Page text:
Common Ground workshop teaches some of man's earliest skills

The oldest known natural human mummy in Europe was discovered preserved in ice with a quiver of unfinished arrows. He likely began to create these tools during his life in approximately 3100 B.C.

Were the iceman to wake up from a deep freeze, he might recognize some of the processes in use this week at McDaniel College in the workshop titled Primal Knowledge: Arrows.


Participants knapped flint, twisted organic fibers and boiled adhesive from sap to construct a functional arrow.

The workshop was part of Common Ground on the Hill, a three-week-long lecture and education series, that has events like concerts, art galleries and dances. It began on Monday, June 25, at McDaniel College and culminates with the annual Common Ground on the Hill Roots Music & Arts Festival on Saturday, July 14, at the Carroll County Farm Museum.

“It’s starting to look like an arrowhead isn’t it?” Sarah Gallagher asked instructor Guy Neal as she chipped away at a sliver of stone Friday afternoon.

“Yeah, that’s already lethal,” he said in an encouraging tone.

Neal defines primal skills as pre-metal Stone Age technologies. An expert on these technologies, he leads demonstrations and lectures on this form of experimental archaeology. More information is available at

Friday afternoon as the workshop was wrapping up, group members’ shoes crunched over the ground that was covered with stone chips that resulted from the day’s flint knapping activities.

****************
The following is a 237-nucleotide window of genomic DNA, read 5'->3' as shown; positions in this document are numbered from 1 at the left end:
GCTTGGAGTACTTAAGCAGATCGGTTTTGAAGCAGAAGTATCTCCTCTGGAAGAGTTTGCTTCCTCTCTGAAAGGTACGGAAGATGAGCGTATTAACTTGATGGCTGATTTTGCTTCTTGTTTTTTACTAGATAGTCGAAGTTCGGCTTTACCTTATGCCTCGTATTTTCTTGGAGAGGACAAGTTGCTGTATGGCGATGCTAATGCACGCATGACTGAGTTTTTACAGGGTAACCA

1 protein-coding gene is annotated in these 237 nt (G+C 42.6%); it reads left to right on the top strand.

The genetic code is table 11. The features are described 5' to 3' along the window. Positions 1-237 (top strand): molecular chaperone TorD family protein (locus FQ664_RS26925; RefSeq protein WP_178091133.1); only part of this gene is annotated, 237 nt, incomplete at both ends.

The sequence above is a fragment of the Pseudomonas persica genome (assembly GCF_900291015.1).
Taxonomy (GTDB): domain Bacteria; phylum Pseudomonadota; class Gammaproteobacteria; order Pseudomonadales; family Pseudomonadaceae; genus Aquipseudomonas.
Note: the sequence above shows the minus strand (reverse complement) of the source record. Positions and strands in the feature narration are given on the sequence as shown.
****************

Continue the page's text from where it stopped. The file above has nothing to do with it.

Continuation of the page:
Over the course of the week, the small group had gone step-by-step to make their own arrows, using mostly primitive skills and tools.

One day, they twisted the fibers from a dogbane plant to make thread to bind the fletching to the arrow shaft. On Friday, they boiled a mixture of spruce sap, pine sap and ash to make an adhesive to attach the arrowheads.

“These construction methods are a lot of the things people did 5,000 years ago,” said participant Bill Neal. He was fascinated by the history shared during the workshop as well as the physical skills.

He took the class because, “I’ve been wanting to learn flint knapping since I was 12 years old,” he said. After trying his own hand at the skills, he appreciated how delicate and small the arrowheads found in museums can be.

Guy Neal said he tried to bring in a new piece of ancient technology every day of the workshop.

By the end of the week, Gallagher said her fingers hurt from chopping stone with a copper nail. Others suffered scrapes and cuts as they flaked bits of stone away from their very real, very sharp arrowheads.

Gallagher said she took the class for the chance to learn something totally new. She has practiced archery for the Katniss Everdeen feeling, she said laughing, referring to the hero from the popular “Hunger Games” series. But what she learned during the week at Common Ground was totally outside her wheelhouse. As a history teacher, it gave her perspective on what her own students feel when they are starting in a subject that is new to them.

Neal said the small size of the week’s workshop was beneficial in some ways.


“I taught much more in-depth than a normal arrow class,” he said. While some classes could create the whole arrow in a day, taking the week allowed them to focus on each step in the process.

Gallagher said she originally planned to shoot her arrow once it was finished. But that was before she knew how much work went into making just one.

“This is going securely in a shadowbox in my office,” she said.